Best Practice

Addressing inequalities via outdoor and nature-based learning

Nothing sums up inequality in the UK as the extent to which pupils have access to green spaces and nature. Dr Alexia Barrable says one way to address disadvantage is via nature-based learning


Most of us are aware of the very high level of income inequality in the UK – one of the highest among developed countries (Equality Trust, 2022). Yet there is another type of inequality that is worth acknowledging, one which can have an impact on our physical and psychological health.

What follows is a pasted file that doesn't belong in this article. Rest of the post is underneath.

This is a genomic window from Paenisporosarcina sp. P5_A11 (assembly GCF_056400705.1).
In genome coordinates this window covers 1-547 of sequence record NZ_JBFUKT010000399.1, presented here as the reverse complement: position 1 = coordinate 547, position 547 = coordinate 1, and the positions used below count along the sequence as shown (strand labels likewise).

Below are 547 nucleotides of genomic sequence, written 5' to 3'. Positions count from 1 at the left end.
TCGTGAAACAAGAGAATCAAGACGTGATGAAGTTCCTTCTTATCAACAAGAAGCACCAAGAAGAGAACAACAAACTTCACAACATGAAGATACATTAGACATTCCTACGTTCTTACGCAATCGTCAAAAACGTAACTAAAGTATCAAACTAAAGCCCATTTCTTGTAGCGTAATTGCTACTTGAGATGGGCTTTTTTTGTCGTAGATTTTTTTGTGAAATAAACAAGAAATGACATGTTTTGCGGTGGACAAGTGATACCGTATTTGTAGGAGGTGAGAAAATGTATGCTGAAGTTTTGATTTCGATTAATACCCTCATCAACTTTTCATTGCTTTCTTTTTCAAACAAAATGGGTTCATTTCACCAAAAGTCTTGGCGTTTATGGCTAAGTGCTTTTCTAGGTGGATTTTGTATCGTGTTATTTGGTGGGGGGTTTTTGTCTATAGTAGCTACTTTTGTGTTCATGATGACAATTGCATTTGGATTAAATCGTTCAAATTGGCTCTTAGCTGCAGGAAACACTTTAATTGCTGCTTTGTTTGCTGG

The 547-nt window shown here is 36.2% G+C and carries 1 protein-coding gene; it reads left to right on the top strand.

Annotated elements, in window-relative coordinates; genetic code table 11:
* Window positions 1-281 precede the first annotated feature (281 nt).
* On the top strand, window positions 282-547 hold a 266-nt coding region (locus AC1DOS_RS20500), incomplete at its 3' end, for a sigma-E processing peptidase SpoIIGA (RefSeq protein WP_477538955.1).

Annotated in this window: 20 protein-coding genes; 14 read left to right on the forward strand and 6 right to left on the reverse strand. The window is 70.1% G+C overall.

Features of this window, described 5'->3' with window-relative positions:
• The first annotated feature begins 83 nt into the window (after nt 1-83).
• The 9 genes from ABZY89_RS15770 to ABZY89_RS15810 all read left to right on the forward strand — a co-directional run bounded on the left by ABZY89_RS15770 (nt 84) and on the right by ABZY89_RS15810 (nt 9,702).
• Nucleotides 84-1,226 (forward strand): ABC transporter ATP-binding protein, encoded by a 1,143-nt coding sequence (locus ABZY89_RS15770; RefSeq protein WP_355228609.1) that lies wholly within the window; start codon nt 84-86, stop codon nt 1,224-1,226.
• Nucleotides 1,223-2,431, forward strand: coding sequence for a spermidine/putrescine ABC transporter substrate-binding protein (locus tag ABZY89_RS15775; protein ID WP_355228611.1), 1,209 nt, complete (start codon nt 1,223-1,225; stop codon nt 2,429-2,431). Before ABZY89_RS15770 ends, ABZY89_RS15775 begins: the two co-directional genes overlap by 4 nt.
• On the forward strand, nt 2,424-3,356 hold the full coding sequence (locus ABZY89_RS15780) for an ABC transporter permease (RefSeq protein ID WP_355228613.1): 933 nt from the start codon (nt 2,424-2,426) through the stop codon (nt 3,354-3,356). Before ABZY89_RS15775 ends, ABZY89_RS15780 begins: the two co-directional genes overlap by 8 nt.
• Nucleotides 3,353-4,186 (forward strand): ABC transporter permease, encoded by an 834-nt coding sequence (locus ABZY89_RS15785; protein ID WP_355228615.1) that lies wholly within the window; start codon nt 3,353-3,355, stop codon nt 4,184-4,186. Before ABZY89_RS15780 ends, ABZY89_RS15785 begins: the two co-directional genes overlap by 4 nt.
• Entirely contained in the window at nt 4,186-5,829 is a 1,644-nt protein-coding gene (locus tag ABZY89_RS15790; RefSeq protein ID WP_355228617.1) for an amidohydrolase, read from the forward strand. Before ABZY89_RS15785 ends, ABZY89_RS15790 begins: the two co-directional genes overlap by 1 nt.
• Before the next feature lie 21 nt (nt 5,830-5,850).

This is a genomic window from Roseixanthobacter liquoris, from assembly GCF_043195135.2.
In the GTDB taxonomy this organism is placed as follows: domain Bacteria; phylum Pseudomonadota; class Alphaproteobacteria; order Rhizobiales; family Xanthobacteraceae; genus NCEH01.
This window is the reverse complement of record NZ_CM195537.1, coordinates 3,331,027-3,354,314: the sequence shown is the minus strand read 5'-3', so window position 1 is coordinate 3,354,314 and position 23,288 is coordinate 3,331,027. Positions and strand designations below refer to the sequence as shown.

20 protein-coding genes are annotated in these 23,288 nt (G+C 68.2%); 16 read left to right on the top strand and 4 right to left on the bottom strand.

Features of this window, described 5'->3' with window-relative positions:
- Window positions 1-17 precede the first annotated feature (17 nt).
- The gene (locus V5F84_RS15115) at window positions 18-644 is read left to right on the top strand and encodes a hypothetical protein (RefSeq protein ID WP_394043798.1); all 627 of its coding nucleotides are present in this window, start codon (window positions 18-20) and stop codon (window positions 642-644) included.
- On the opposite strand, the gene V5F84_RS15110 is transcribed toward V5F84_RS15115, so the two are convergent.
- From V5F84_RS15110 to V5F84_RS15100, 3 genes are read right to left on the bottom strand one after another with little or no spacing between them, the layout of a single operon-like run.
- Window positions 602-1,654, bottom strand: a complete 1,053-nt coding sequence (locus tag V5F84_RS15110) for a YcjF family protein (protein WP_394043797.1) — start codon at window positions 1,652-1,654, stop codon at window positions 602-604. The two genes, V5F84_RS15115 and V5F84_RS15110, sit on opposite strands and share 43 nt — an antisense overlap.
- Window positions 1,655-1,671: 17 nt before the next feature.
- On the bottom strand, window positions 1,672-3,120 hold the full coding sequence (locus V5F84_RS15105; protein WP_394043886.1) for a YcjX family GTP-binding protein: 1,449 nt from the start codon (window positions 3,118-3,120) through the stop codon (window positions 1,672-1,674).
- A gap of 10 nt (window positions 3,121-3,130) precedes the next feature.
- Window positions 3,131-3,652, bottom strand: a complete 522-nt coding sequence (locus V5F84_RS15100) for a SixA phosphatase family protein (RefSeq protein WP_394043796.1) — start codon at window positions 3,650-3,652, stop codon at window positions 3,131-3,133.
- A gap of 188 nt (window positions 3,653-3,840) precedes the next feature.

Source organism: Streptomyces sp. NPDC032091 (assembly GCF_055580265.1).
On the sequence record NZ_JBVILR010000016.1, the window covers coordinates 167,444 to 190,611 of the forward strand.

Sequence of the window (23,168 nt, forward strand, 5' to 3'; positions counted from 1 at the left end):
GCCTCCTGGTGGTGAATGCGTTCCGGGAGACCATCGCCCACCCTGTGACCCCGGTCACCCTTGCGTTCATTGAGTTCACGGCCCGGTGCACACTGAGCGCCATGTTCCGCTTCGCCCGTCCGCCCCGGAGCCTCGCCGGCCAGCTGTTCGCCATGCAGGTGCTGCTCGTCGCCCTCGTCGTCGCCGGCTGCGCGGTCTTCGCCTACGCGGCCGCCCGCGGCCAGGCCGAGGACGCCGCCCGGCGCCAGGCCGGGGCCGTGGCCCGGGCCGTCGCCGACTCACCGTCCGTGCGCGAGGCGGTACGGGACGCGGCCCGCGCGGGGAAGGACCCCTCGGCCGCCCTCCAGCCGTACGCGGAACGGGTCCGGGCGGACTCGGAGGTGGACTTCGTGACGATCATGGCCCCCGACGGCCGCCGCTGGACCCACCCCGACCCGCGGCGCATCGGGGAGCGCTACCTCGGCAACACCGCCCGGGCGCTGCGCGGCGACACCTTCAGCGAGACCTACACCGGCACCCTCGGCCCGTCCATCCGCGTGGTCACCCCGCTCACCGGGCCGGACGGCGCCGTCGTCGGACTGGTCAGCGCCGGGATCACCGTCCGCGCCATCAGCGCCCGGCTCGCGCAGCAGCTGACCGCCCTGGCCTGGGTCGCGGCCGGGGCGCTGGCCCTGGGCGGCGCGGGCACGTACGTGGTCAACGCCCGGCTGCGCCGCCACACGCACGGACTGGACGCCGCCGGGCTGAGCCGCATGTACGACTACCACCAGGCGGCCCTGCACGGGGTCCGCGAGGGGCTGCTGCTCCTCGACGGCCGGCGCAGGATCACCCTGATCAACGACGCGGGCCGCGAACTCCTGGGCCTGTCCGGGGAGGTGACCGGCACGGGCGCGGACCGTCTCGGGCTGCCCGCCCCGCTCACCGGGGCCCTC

Regular access to natural spaces has been shown again and again to have a wide range of benefits. In as little as 120 minutes per week we can see a significant improvement to our health and wellbeing, according to a large 2019 study (White et al, 2019). This can come in several short sessions, say daily for 15 to 20 minutes, or a longer session once a week. Moreover, spending time in natural spaces has been shown to induce the relaxation response – reducing heart rate, blood pressure and muscle tension, and lessening the production of stress hormones. This in turn can have a positive effect on our immune response as well as our mood and wellbeing.

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